2. Type of thresholding: Select cluster-wise inference
  3. Cluster-forming threshold: Type 0.0001
Keep the default values for the other fields:
  • Display positive or negative effects?
  • Results displayed

Finally, the Batch window is as below:

Filled batch for cluster-wise inference

The start button in SPM batch window is now green , click on it to run the job.

SnPM will then plot a MIP of those voxels surviving the SnPM critical threshold.

Results: MIP and et.c.

Voxel-wise inference

For voxel-wise inference with p < 0.05 FWE corrected, fill in the required field as follows:

  1. SnPM.mat results file: Select the SnPM.mat file just created.
Keep the default values for the other fields:
  • Type of thresholding
  • Display positive or negative effects?
  • Results displayed

Finally, the Batch window is as below:

Filled batch for voxel-wise inference

The start button in SPM batch window is now green , click on it to run the job.

SnPM will then plot a MIP of those voxels surviving the SnPM critical threshold (this value is displayed at the bottom of the image and for this data set should be 7.92).

Results: MIP and et.c.

You can then use this value in SPM (in the RESULTS section, say 'No' to corrected height threshold, and then type in 7.9248 for the threshold) and take advantage of SPMs rendering routines (not available in SnPM).

Note that the SnPM threshold is lower than the SPM threshold (9.07). Consequently, SnPM shows more active voxels.

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Nonparametric Analysis

(With smoothed variance t, Pseudo-t)

Note that the result just obtained looks "jaggedy". That is, while the image data is smooth (check the con* images), the t statistic image is rough. A t statistic is a estimate divided by a square root of the variance of the estimate, and this roughness is due to uncertainty of the variance estimate; this uncertainty is especially bad when the degrees of freedom are low (here, 11). By smoothing the variance before creating a t ratio we can eliminate this roughness and effectively increase our degrees of freedom, increasing our power.

Create a new directory for the smoothed variance results. In matlab type

 spm fmri

SPM is launched and the GUI is displayed. Click on the Batch button to open the SPM batch window.

Design your experiment

In the SPM menu, under Tools -> SnPM -> Specify, select MultiSub: One Sample T test on diffs/contrasts

Then fill in the required fields as follows:

  1. Analysis directory: Select the directory in which the analysis files will be stored.
  2. Images to analyze: Select all scan files from the cons_can directory (i.e. con_0006.img -> con_0017.img).
A rule of thumb for the variance smoothing is to use the same FWHM that was applied to the data (which is what we've used here), though a little as 2 x VoxelSize may be sufficient. To use smoothed variance, we need to specify the following optional field:
  1. Variance smoothing: 8 8 8.
Keep the default values for the other fields:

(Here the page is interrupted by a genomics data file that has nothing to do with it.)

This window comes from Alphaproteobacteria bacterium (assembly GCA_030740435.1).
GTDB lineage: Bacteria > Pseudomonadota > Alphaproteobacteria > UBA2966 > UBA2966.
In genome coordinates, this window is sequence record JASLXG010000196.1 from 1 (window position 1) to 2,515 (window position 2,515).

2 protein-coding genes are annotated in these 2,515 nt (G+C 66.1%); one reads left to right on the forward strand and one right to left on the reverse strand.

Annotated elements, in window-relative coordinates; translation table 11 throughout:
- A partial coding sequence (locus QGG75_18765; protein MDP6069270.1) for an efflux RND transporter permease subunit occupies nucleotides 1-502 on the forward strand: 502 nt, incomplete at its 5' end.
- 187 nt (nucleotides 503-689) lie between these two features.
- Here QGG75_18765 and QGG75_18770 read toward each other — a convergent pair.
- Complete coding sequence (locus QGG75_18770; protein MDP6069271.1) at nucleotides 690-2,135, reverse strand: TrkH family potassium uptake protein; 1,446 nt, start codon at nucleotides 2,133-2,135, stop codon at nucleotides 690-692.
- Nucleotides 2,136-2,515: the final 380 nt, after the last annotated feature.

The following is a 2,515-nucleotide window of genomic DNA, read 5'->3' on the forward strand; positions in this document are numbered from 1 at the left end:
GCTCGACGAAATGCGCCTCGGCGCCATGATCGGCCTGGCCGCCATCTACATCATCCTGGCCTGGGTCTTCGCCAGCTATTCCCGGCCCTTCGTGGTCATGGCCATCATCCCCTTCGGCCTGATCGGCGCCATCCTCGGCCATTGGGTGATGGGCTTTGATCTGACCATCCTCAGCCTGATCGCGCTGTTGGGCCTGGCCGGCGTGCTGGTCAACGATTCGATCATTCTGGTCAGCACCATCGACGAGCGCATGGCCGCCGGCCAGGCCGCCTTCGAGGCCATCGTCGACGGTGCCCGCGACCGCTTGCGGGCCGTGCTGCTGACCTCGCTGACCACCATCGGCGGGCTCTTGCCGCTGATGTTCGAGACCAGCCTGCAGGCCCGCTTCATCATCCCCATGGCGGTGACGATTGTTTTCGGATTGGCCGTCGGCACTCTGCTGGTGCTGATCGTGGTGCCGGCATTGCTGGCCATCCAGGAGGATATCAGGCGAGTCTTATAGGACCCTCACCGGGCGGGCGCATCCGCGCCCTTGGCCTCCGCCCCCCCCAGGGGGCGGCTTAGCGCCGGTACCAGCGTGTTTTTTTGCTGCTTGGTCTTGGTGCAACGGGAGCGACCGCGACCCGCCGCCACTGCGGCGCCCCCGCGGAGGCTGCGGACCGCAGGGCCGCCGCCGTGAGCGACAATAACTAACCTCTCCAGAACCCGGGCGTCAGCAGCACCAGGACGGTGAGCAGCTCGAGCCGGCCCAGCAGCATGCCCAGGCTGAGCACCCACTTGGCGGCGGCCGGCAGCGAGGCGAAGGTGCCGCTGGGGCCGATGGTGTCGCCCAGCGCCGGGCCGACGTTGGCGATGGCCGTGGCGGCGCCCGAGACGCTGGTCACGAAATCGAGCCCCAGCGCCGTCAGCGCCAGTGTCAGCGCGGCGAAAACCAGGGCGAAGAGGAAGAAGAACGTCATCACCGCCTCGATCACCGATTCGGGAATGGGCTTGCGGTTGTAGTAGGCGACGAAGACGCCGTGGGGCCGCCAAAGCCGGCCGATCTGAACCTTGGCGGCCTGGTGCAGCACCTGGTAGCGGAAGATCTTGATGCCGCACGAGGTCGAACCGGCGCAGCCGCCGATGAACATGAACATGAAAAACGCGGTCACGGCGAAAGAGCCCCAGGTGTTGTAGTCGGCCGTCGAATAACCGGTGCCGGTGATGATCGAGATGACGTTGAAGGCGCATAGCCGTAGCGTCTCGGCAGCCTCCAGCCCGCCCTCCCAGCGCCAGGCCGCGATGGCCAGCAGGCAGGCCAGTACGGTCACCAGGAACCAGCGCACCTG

• Covariates
  • Number of permutations
  • Memory usage
  • Masking
  • Global calculation
  • Global normalisation

Finally, the Batch window is as below:

Filled batch for one-sample T

The start button in SPM batch window is now green , click on it to run the job.

SnPM will now create the file SnPMcfg.mat and show the Design Matrix in the Graphics window.

Compute your experiment

In the SPM menu, under Tools -> SnPM, select Compute.

Then fill in the required field as follows:

  1. SnPMcfg.mat configuration file: Select the SnPMcfg.mat file just created.

The start button in SPM batch window is now green , click on it to run the job.

In the matlab window, the permutation step that is being performed will be listed.

Voxel-wise inference

For voxel-wise inference with p < 0.05 FWE corrected, fill in the required field as follows:

  1. SnPM.mat results file: Select the SnPM.mat file just created.
Keep the default values for the other fields:
  • Type of thresholding
  • Display positive or negative effects?
  • Results displayed

Finally, the Batch window is as below:

Filled batch for voxel-wise inference

The start button in SPM batch window is now green , click on it to run the job.

SnPM will then plot a MIP of those voxels surviving the SnPM critical threshold (this value is displayed at the bottom of the image and for this data set should be 5.09). Observe how there are both more suprathreshold voxels, and that the image is smoother.

Results: MIP and et.c.

Very important!!! This is not a t image. So you cannot apply this threshold to a t image in SPM. You can, however, create overlay images with the following:

  1. Use 'Display' to select the image you would like for a background. Via the keyboard only you could do...
    Img = spm_select(1,'image','select background reference');
    spm_image('init',Img)
  2. Overlay the filtered image
    spm_orthviews('addimage',1,'SnPM_filtered.nii')

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Neuroimaging
Statistics

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Contact Info

Room D0.03
Deptment of Statistics
University of Warwick
Coventry
CV4 7AL
United Kingdom

Tel: +44(0)24 761 51086
Email: t.e.nichols 'at' warwick.ac.uk
Web: http://warwick.ac.uk/tenichols
Blog: Neuroimaging Tips & Tricks

[Book Cover]


Handbook of fMRI Data Analysis by Russ Poldrack, Thomas Nichols and Jeanette Mumford